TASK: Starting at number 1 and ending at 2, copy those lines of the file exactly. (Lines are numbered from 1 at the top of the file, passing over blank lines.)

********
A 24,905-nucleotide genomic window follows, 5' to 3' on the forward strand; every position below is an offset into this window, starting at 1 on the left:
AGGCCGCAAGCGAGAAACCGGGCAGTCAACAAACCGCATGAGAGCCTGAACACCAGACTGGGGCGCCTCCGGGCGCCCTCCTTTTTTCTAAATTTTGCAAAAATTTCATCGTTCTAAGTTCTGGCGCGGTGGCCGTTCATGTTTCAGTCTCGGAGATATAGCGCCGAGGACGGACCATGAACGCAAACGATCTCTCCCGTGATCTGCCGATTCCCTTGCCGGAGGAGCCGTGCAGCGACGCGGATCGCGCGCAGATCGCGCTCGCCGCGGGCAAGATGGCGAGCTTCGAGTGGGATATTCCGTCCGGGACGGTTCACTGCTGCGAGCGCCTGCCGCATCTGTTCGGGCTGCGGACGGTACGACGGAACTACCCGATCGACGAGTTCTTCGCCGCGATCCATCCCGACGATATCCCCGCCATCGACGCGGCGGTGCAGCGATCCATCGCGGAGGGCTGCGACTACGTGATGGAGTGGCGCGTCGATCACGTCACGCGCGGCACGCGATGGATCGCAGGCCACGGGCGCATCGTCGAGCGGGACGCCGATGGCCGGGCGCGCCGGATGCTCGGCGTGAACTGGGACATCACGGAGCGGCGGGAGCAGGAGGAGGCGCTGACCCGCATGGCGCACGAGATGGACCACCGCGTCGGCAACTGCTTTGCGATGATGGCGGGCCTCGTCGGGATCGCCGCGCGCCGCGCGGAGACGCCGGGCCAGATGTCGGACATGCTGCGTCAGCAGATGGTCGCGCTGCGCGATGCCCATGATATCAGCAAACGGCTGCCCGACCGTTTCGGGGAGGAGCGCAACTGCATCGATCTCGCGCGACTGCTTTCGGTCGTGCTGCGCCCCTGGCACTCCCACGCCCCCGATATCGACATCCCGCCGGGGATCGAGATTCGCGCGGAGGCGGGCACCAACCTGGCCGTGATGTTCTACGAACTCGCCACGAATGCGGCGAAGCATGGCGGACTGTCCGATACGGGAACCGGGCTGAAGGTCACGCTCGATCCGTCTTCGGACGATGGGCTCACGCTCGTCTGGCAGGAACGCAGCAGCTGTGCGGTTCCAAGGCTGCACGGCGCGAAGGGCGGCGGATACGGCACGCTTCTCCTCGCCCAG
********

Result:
A 24,905-nucleotide genomic window follows, 5' to 3' on the forward strand; every position below is an offset into this window, starting at 1 on the left:
AGGCCGCAAGCGAGAAACCGGGCAGTCAACAAACCGCATGAGAGCCTGAACACCAGACTGGGGCGCCTCCGGGCGCCCTCCTTTTTTCTAAATTTTGCAAAAATTTCATCGTTCTAAGTTCTGGCGCGGTGGCCGTTCATGTTTCAGTCTCGGAGATATAGCGCCGAGGACGGACCATGAACGCAAACGATCTCTCCCGTGATCTGCCGATTCCCTTGCCGGAGGAGCCGTGCAGCGACGCGGATCGCGCGCAGATCGCGCTCGCCGCGGGCAAGATGGCGAGCTTCGAGTGGGATATTCCGTCCGGGACGGTTCACTGCTGCGAGCGCCTGCCGCATCTGTTCGGGCTGCGGACGGTACGACGGAACTACCCGATCGACGAGTTCTTCGCCGCGATCCATCCCGACGATATCCCCGCCATCGACGCGGCGGTGCAGCGATCCATCGCGGAGGGCTGCGACTACGTGATGGAGTGGCGCGTCGATCACGTCACGCGCGGCACGCGATGGATCGCAGGCCACGGGCGCATCGTCGAGCGGGACGCCGATGGCCGGGCGCGCCGGATGCTCGGCGTGAACTGGGACATCACGGAGCGGCGGGAGCAGGAGGAGGCGCTGACCCGCATGGCGCACGAGATGGACCACCGCGTCGGCAACTGCTTTGCGATGATGGCGGGCCTCGTCGGGATCGCCGCGCGCCGCGCGGAGACGCCGGGCCAGATGTCGGACATGCTGCGTCAGCAGATGGTCGCGCTGCGCGATGCCCATGATATCAGCAAACGGCTGCCCGACCGTTTCGGGGAGGAGCGCAACTGCATCGATCTCGCGCGACTGCTTTCGGTCGTGCTGCGCCCCTGGCACTCCCACGCCCCCGATATCGACATCCCGCCGGGGATCGAGATTCGCGCGGAGGCGGGCACCAACCTGGCCGTGATGTTCTACGAACTCGCCACGAATGCGGCGAAGCATGGCGGACTGTCCGATACGGGAACCGGGCTGAAGGTCACGCTCGATCCGTCTTCGGACGATGGGCTCACGCTCGTCTGGCAGGAACGCAGCAGCTGTGCGGTTCCAAGGCTGCACGGCGCGAAGGGCGGCGGATACGGCACGCTTCTCCTCGCCCAG